Freud Structural Theory

1484 Words6 Pages
Freud’s Structural Model of the Psyche Since their conception, Freud’s ideas about how our mental lives are organized were central to psychoanalysis until the mid 19th century. His thoughts about personality and development were the cornerstone of early psychoanalysis. However, Freud’s proposed structural model is not sufficiently robust to be consistent with Freud’s previous ideas about psychoanalysis. Specifically, if psychotherapy is a method to cure neuroses then the mental categories in the structural model are incompatible with classic psychoanalytic theory. Furthermore, the consequences regarding the very nature of human thinking and action arising from the structural model are inconsistent with observed human nature. Freud’s conception…show more content…
In addition, the way in which he describes the relationship between the ego and the id suggests that the id is able to exert a very strong influence on the ego. This characterization is not entirely compatible with observed human nature and moreover seems to be rather specific to the ideal and morals of the society in which Freud developed his theory. Firstly, Freud’s ideas of the id posit an unbalanced and somewhat pessimistic view of human nature. The id represents the most primal of instincts in humans, and contains within it two separate drives; sex and aggression (Lear 86-7). For Freud, all creativity, instincts of self-preservation and reproduction stemmed from the sex drive, or eros. For this reason it is deemed the life force. In contrast, the aggressive drive, or thantos, brings, as the name suggests, aggression, destruction and sadism. For Freud, these two drives are the impetus for much of human behavior, with the life force bearing a considerably larger influence. Eros is thought to be responsible for the vast majority of human motivation and stands behind man’s greatest…show more content…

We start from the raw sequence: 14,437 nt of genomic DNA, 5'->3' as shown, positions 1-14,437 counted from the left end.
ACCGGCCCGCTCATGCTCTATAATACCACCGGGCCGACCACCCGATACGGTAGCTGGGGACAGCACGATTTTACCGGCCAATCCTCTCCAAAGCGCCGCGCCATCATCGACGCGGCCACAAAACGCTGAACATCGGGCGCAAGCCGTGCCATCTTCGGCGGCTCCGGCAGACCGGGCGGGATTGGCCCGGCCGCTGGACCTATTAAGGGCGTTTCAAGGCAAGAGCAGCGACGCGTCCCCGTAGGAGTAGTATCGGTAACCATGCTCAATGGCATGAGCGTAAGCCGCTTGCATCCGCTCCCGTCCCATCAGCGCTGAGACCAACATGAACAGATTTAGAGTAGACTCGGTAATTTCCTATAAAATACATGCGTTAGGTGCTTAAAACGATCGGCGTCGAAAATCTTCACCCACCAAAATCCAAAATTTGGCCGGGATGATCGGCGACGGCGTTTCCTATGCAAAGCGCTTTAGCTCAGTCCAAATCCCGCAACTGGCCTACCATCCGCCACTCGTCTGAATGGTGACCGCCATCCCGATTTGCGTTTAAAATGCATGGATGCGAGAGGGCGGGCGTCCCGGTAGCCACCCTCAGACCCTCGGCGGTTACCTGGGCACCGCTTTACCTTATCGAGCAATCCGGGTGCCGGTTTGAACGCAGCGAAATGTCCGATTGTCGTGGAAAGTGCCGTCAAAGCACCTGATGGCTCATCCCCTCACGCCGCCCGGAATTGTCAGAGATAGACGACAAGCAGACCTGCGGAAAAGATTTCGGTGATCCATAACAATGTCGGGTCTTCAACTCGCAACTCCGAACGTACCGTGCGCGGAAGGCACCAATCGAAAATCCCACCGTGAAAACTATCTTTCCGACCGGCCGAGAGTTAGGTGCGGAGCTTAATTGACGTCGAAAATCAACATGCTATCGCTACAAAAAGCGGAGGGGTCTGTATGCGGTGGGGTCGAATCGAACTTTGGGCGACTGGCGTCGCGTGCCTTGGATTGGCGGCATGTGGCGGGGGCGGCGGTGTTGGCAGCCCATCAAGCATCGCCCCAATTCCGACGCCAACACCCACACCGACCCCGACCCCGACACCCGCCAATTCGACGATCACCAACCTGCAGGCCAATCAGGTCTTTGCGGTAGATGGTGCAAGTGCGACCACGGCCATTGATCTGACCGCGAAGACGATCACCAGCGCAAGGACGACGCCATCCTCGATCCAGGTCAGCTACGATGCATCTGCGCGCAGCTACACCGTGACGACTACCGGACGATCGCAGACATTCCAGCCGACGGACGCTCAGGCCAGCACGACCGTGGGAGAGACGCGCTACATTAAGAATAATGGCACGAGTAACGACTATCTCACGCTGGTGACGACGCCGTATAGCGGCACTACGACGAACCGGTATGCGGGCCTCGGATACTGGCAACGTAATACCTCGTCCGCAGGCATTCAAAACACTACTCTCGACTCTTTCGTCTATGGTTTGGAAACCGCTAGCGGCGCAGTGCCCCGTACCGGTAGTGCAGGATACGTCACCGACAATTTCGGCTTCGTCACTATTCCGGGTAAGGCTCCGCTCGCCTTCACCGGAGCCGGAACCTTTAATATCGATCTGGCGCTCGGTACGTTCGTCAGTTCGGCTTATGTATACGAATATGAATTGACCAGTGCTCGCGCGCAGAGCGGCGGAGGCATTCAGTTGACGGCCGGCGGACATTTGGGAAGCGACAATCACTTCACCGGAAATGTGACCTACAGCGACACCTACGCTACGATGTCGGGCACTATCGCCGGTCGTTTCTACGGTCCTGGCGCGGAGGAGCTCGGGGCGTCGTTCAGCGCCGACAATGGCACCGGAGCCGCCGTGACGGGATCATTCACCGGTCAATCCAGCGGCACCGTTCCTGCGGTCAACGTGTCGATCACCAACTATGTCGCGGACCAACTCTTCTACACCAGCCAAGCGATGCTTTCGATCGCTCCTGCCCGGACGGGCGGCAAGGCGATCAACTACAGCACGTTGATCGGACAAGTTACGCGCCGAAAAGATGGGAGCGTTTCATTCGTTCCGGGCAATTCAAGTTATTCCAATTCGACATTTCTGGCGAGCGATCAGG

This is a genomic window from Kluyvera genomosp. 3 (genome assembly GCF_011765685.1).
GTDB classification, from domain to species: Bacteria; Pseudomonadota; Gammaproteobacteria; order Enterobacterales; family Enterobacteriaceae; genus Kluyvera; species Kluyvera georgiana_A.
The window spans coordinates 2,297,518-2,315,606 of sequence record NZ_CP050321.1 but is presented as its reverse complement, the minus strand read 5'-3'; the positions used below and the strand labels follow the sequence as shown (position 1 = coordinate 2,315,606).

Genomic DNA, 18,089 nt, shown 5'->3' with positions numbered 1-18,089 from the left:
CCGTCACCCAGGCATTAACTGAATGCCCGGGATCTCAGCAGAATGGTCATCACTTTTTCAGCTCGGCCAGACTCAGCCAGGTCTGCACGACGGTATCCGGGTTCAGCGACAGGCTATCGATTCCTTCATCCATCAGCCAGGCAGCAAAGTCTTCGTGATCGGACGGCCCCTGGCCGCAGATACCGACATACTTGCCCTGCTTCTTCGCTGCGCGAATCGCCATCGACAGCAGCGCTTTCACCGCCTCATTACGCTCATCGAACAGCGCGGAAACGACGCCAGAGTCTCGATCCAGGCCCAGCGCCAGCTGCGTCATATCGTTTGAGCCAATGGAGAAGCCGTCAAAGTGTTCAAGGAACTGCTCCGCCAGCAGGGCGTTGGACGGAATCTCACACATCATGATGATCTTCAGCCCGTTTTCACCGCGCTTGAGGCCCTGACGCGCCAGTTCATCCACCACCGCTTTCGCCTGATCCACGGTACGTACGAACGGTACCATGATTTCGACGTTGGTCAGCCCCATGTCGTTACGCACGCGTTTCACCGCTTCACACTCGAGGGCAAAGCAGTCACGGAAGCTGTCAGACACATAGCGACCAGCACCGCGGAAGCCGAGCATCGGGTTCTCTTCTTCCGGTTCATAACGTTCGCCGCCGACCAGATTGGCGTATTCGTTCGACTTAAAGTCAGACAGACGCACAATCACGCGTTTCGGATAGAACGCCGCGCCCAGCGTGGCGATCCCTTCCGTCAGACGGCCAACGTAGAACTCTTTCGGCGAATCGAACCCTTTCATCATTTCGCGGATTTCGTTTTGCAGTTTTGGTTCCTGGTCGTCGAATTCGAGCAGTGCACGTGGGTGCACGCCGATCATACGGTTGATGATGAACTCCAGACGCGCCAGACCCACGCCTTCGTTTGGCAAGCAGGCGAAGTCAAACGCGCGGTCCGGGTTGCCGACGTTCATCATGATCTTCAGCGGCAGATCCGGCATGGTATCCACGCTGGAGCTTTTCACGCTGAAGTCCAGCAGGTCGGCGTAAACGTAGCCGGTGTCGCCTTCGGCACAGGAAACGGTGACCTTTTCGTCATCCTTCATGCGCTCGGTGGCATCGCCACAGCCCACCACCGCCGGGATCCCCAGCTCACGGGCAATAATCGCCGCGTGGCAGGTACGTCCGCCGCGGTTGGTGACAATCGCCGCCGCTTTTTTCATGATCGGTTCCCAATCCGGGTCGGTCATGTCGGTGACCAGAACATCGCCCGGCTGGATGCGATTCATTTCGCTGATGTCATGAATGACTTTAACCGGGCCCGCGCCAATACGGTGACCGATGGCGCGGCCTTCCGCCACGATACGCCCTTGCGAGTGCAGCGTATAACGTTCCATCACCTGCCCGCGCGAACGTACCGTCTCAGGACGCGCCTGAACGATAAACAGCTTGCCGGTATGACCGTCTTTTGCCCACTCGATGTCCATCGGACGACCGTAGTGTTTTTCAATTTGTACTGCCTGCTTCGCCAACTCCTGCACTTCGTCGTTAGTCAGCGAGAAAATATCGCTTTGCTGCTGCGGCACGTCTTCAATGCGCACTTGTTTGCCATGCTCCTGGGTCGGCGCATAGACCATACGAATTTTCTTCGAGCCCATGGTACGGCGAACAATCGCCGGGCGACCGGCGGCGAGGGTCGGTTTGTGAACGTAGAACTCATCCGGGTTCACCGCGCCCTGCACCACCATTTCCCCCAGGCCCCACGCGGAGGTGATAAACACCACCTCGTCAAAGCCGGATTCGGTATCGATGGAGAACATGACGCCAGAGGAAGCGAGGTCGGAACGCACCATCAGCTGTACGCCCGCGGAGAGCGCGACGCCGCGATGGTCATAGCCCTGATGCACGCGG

This stands in stark opposition to what we actually observe about human kind. Our ability to reason, show compassion, inclination towards benevolence and logic are results not of the drives of the id, but the ego and superego. If humans were indeed as id driven as Freud thought, much of what distinguishes us from other living beings would not exist, or at the very least comprise of but a small part of our behavior. We do not observe this to be the case and therefore Freud’s conception of the id and its role in human motivation is problematic, as it does not coincide with what we observe of human
Open Document